Home never leaves you and memories, good and bad, have a tendency to pull you back to those places of long-ago. A wise philosopher once said, “You can never step into the same river twice.” Everything and everybody changes, even if on the surface things appear to be the same.
The trick to going home is learning to treasure those times while at the same time, letting go; it’s necessary for growth.
Of all the places I’ve traveled to none say home like Garmisch-Partenkirchen. Although the place of my birth, Behringersdorf, is not set amidst mountains, the wide open spaces of G-P populated by rivers, forests, farms, meadows and hill-sides dotted with clover, buttercups, cows, goats and other livestock, and of course, the lovely cafe’s, all are It for me: reminders of home.
I have now visited Garmisch-Partenkirchen four times. My son had just turned a year old the first time his father and I vacationed there. And when we returned, having left Aaron behind, he, in no uncertain terms, let us know this was a “no-no”.
A few years later, in winter, Aaron joined us. He was exhausted by the winter-fun (indoor swimming, sledding, building snow men and playing) he had each day; so tired that, more than once, while eating our evening meal we had to save him from nodding in his soup.
Many years later, our son, my sister and her husband spent a few quality days enjoying G-P’s offerings. Two years later, Mark and I once again visited.
In October of last year I had a mission and my companion was far from the usual. This time Mom went with me to Germany. That is, Mom, in the form of ashes; she died in May.
Human rituals surrounding death vary with religion and location. The rituals may vary but in the end, it comes down to this: we either bury or burn the dead. The common denominator is honoring and remembering the dead; doing so provides another way to keep the connection, the memory, alive. (These days of course, in the never-ending quest for youth and immortality, some are turning to freezing themselves in the hopes of a future resurrection).
Our mother chose cremation and told our family that she wanted her ashes scattered in the mountains. My sister and I honored those wishes; sort of. We flung Mom to the four winds.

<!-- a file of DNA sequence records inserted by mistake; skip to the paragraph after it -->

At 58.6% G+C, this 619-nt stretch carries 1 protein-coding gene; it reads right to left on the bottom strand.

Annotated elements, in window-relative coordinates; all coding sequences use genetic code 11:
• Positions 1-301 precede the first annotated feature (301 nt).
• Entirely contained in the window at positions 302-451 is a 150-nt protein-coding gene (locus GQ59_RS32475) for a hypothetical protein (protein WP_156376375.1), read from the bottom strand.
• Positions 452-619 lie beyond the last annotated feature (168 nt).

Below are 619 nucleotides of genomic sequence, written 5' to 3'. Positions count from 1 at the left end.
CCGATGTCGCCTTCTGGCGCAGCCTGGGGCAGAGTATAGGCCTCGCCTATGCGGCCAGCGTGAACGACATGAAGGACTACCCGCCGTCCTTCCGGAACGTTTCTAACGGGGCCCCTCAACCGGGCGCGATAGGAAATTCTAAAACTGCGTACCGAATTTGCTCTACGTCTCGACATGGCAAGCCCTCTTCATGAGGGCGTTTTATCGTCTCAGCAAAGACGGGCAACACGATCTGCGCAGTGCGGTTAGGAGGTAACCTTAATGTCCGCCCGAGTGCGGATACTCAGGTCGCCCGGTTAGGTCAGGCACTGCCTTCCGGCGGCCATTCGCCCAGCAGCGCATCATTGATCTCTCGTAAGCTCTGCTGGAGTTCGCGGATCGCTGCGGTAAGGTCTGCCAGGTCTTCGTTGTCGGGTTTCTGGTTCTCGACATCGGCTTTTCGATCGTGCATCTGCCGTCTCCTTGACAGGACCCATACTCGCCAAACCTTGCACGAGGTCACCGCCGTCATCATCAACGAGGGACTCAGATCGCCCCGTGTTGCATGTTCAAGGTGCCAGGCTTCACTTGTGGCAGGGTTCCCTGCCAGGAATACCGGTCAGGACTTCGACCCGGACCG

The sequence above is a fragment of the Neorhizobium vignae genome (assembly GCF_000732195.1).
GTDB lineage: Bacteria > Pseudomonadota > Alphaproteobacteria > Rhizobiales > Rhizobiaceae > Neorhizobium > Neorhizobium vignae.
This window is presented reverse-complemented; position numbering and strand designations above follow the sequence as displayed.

She is in her flower garden in North Carolina, near one of her most valued possessions, her house.
She is in Tennessee with my sister, the daughter less like her in appearance but most like her in temperament.
She is also in the mountains of North Carolina, on the banks and in a man-made lake at Shatley Springs, surrounded by green hills and mountains; some of her fondest times were spent there, enjoying good food and fine company.
And finally, she rests high atop her birth country’s mountain range, beneath a cross on the Alpspitze.
Last year, when the ever-present Heimweh set in, more urgent than in other years because of my own sadness, the thought came that I should take Mom home. And so the longing for G-P was also infused with the desire to look for the perfect spot to leave Mom.
The day before returning to the U.S. I rode a cable car to the Alpspitze. My quest to find the perfect spot did not take long. Not far from the platform I noticed a large, weathered, wooden cross half-way up a slope. At the foot someone had lain a fresh wreath with flowers; a plaque listed the names of four mountaineers who had lost their lives in that region. One was named Hans. It was my sign.
Mom’s name was Johanna but most of her life she was known as “Hansi”. In her later years she associated herself with the Baptist faith. As a child, she was a Lutheran Protestant who loved the rituals of her maternal grand-mother’s Catholic faith. Among other things she loved flowers, gardens, good food and, as said, mountains. I thought it fitting to leave her ashes there.
Mom never made it to Garmisch-Partenkirchen but I know for sure that she would have loved it there.
For me G-P is a feast for the senses: long walks in fresh, green grass or pine-scented air, (yes, even cow-dung appeals to me); the sound of tinkling bells, bleating goats and rushing rivers, and the tantalizing sweet taste of Hazelnut cakes or slightly tart Pflaumenkuchen (plum cake) –they’re part of what defines home for me.
Each year I feel the tug, the hard- to-resist call; and now there is another reason for me to heed it.
Garmisch-Partenkirchen is dear to me. And high in the mountains surrounding it I’ve left another piece of my heart.
(Dedicated to my mother, Johanna “Hansi” Maria Schubert, Turner)